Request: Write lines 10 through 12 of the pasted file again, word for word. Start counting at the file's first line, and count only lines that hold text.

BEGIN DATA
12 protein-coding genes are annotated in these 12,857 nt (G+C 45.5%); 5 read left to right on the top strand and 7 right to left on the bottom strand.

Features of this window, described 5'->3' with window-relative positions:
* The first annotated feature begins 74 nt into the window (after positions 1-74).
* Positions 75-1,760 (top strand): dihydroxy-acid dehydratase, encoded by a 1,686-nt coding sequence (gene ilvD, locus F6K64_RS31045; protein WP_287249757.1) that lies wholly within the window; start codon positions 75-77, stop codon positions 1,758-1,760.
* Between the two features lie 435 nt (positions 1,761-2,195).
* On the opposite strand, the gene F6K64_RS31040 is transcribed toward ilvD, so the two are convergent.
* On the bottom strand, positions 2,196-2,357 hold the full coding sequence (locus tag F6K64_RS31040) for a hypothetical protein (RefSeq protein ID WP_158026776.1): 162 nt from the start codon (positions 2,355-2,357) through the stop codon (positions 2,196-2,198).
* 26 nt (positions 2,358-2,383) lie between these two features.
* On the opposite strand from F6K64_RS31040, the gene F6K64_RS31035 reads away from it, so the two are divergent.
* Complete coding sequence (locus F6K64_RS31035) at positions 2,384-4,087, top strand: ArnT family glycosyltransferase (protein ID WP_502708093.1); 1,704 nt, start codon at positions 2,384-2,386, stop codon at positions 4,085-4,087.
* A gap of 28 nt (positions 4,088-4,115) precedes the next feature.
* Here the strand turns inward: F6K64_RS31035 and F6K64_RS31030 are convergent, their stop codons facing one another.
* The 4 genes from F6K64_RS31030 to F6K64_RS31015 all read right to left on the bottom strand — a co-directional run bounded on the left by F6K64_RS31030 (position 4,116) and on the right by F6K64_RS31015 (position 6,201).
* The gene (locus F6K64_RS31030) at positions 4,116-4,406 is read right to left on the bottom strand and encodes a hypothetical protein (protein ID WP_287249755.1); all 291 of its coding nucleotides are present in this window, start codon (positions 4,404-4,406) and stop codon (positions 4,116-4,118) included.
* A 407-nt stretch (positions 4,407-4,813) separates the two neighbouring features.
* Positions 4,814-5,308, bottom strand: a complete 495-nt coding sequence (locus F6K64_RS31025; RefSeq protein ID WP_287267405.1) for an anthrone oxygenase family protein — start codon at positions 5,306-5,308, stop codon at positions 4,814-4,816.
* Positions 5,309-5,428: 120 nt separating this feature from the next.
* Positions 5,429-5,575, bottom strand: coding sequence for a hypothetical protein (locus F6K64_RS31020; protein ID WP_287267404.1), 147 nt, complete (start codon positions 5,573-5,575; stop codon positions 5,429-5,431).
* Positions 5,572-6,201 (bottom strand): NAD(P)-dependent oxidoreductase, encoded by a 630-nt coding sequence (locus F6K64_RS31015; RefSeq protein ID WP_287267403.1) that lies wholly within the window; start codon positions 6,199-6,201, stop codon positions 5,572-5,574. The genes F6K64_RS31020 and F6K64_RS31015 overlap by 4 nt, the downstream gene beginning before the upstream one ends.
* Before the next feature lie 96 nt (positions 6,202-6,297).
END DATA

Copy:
* Complete coding sequence (locus F6K64_RS31035) at positions 2,384-4,087, top strand: ArnT family glycosyltransferase (protein ID WP_502708093.1); 1,704 nt, start codon at positions 2,384-2,386, stop codon at positions 4,085-4,087.
* A gap of 28 nt (positions 4,088-4,115) precedes the next feature.
* Here the strand turns inward: F6K64_RS31035 and F6K64_RS31030 are convergent, their stop codons facing one another.